Thus, teaching your child to take a pause and breathe deeply in stressful moments can calm a fight or flight reaction and benefit their overall health.

Other helpful physiological practices include progressive muscle relaxation exercises to help with tension or insomnia. Meditations or simple mantras can help to mitigate stressful situations too.

2. Detecting sensory overwhelm patterns and planning a response

Teaching your child breathing exercises allows them to self-soothe, but it’s even more helpful to prevent sensory overwhelm in the first place.

If you’re uncertain about whether sensory processing issues might be contributing to challenging behavior, keep a log of your child’s meltdowns with an Antecedent-Behavior-Consequence (ABC) Data Sheet.

Once you have the data on hand, you can work in partnership with your child’s teacher or ABA clinician to detect possible sensory issues (Download a free ABC sheet template here).

When you’ve detected likely areas of sensory processing difficulty, research and brainstorm possible solutions.

Does your child flinch at loud noises or crowds? If so, purchase a durable pair of noise-canceling headphones or earplugs. Likewise, if your child is overwhelmed by bright lights, keep sunglasses or specialized lenses close at hand.

Future_is_Bright

It’s also a good idea to keep multiple spare pairs of such items in easily-accessible areas of your child’s backpack, your purse, or the family car. Many families have had the unpleasant experience of losing or breaking a pair of glasses just when they needed them most!

Of course, you won’t be able to predict or control every bright light, loud noise, or sudden shift in your child’s environment which is why its important to practice using these items as well as teaching your child how to manage their emotions in the face of a difficult sensory experiences. In partnership with your child’s ABA specialist, you can use social stories and visual schedules to familiarize your child with challenging sensory situations, such as school fire drills.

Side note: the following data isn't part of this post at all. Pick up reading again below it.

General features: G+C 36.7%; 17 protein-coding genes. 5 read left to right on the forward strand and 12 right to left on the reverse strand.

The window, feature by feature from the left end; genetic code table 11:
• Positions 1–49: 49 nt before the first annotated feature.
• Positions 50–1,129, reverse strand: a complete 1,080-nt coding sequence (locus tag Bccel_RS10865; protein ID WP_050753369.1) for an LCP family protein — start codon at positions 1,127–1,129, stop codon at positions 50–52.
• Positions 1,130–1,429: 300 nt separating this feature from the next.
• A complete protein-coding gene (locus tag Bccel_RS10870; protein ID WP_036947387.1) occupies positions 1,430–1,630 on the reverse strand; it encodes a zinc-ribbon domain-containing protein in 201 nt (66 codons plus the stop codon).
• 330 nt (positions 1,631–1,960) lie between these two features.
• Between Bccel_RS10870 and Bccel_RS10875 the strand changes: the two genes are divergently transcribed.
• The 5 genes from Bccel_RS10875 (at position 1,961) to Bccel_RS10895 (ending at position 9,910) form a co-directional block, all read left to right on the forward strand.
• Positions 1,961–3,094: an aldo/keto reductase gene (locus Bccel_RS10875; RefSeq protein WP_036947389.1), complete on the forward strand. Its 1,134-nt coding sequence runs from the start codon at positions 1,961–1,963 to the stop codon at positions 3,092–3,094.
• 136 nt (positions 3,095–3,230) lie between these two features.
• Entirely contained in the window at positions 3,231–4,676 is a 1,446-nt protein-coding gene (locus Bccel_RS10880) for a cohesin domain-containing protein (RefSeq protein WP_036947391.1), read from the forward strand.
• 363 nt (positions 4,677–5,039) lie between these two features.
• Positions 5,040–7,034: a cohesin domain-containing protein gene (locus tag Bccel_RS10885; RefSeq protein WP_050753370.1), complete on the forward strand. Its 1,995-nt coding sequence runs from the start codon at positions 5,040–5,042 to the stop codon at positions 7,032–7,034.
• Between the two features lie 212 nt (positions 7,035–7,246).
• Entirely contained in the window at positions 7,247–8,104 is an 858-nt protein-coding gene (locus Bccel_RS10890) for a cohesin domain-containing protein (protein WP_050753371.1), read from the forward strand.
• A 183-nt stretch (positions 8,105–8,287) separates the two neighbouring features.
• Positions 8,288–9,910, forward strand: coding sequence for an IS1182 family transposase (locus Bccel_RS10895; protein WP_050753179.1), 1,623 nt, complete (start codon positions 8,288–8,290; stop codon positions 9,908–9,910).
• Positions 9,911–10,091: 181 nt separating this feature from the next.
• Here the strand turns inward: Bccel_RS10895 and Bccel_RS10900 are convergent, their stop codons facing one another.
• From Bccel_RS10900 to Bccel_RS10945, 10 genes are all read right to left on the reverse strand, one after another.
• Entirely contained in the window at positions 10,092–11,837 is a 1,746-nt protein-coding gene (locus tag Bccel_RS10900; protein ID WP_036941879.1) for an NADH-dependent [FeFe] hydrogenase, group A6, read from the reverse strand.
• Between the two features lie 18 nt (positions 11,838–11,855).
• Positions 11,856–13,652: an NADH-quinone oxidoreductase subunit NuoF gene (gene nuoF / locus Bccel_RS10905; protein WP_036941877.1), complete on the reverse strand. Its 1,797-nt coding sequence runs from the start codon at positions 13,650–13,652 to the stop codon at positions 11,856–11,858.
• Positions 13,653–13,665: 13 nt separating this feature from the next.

3. Recognizing one’s own emotional states and the emotional states of others

The ability to recognize emotional states is a key to self-regulation. After all, if a child can’t accurately identify their own emotions, they’ll have tremendous difficulty communicating their feelings to others.

As such, it’s important for your child to learn to describe his or her own emotional states. While it’s possible to identify dozens of discrete emotions, the four broadest categories for human emotions are mad, sad, glad, and scared. Focus your efforts on teaching your child about these four fundamental emotions.

In doing so, keep in mind your child’s way of thinking. If your son is a visual learner, you might use drawings or photographs of expressive faces. If your daughter thinks in patterns, you might also use a musical phrase to convey emotion (for more on the differences in processing patterns, check out  “Children with autism aren’t necessarily visual learners.”).

Happy

You can also support your child by using their specific interests and talents as a gateway to the discussion. For example, you might take a vague, open-ended question such as, “What’s it like to feel sad?” and make it more accessible by asking, “What color is sadness?” or, “What character in Disney’s The Little Mermaid is angry?”

Your child may not be able to describe the feeling of sadness within their own body, but they may well be able to share that sadness is blue, and that anger looks like Ursula the Sea Witch in a rage.

When you educate your child on what the major emotional states look and feel like, you empower them to take a significant step forward on the road to emotional regulation and healthy socialization.

What we can learn about emotional regulation from Temple Grandin

Did you know that individuals with autism have measurably divergent brain size and neurological responses? From enlarged temporal lobes to section-specific hyperactivity, those on the spectrum have minds that work just a little bit differently. These brain-based differences help to explain why people on the spectrum have unique abilities, and why they struggle with emotional regulation.

Emotional regulation is the skill of managing feelings so that they don’t reach overwhelming levels and interfere with learning and development. Many people on the spectrum need support as they struggle to manage their emotions and mitigate their anxiety. This challenge is compounded by the fact that individuals with autism also deal with sensory processing issues.

But what does that mean, exactly?